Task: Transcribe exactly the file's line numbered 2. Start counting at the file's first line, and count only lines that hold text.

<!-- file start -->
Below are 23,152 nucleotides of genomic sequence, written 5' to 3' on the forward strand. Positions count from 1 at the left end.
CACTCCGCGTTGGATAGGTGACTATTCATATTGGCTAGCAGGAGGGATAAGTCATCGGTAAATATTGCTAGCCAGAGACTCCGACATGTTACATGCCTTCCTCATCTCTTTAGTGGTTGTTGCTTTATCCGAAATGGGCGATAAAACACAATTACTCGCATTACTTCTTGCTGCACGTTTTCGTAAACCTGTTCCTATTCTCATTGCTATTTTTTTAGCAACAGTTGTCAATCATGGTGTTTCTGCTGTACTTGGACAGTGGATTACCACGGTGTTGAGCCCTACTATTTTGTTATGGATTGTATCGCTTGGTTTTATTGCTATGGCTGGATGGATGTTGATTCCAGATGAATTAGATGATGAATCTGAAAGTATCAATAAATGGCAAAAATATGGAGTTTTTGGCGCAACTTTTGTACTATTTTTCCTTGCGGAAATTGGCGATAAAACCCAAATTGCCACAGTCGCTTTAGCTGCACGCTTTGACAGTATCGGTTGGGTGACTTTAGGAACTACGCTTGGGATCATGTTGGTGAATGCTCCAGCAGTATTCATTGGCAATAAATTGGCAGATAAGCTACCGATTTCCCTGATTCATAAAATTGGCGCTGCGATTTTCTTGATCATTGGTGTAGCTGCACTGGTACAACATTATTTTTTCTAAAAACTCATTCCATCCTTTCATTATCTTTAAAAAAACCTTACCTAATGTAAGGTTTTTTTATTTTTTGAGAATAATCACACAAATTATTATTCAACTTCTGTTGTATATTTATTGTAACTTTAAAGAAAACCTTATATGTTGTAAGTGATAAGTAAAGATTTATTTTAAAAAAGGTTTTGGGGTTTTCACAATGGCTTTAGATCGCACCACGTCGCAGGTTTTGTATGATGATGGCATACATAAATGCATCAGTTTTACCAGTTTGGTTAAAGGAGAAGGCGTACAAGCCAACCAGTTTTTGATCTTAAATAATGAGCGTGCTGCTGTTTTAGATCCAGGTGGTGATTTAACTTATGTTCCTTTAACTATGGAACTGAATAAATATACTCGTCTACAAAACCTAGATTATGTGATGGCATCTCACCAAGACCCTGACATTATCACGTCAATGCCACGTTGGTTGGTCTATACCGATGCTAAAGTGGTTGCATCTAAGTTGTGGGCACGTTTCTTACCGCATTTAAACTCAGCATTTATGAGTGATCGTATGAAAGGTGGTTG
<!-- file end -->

CACTCCGCGTTGGATAGGTGACTATTCATATTGGCTAGCAGGAGGGATAAGTCATCGGTAAATATTGCTAGCCAGAGACTCCGACATGTTACATGCCTTCCTCATCTCTTTAGTGGTTGTTGCTTTATCCGAAATGGGCGATAAAACACAATTACTCGCATTACTTCTTGCTGCACGTTTTCGTAAACCTGTTCCTATTCTCATTGCTATTTTTTTAGCAACAGTTGTCAATCATGGTGTTTCTGCTGTACTTGGACAGTGGATTACCACGGTGTTGAGCCCTACTATTTTGTTATGGATTGTATCGCTTGGTTTTATTGCTATGGCTGGATGGATGTTGATTCCAGATGAATTAGATGATGAATCTGAAAGTATCAATAAATGGCAAAAATATGGAGTTTTTGGCGCAACTTTTGTACTATTTTTCCTTGCGGAAATTGGCGATAAAACCCAAATTGCCACAGTCGCTTTAGCTGCACGCTTTGACAGTATCGGTTGGGTGACTTTAGGAACTACGCTTGGGATCATGTTGGTGAATGCTCCAGCAGTATTCATTGGCAATAAATTGGCAGATAAGCTACCGATTTCCCTGATTCATAAAATTGGCGCTGCGATTTTCTTGATCATTGGTGTAGCTGCACTGGTACAACATTATTTTTTCTAAAAACTCATTCCATCCTTTCATTATCTTTAAAAAAACCTTACCTAATGTAAGGTTTTTTTATTTTTTGAGAATAATCACACAAATTATTATTCAACTTCTGTTGTATATTTATTGTAACTTTAAAGAAAACCTTATATGTTGTAAGTGATAAGTAAAGATTTATTTTAAAAAAGGTTTTGGGGTTTTCACAATGGCTTTAGATCGCACCACGTCGCAGGTTTTGTATGATGATGGCATACATAAATGCATCAGTTTTACCAGTTTGGTTAAAGGAGAAGGCGTACAAGCCAACCAGTTTTTGATCTTAAATAATGAGCGTGCTGCTGTTTTAGATCCAGGTGGTGATTTAACTTATGTTCCTTTAACTATGGAACTGAATAAATATACTCGTCTACAAAACCTAGATTATGTGATGGCATCTCACCAAGACCCTGACATTATCACGTCAATGCCACGTTGGTTGGTCTATACCGATGCTAAAGTGGTTGCATCTAAGTTGTGGGCACGTTTCTTACCGCATTTAAACTCAGCATTTATGAGTGATCGTATGAAAGGTGGTTG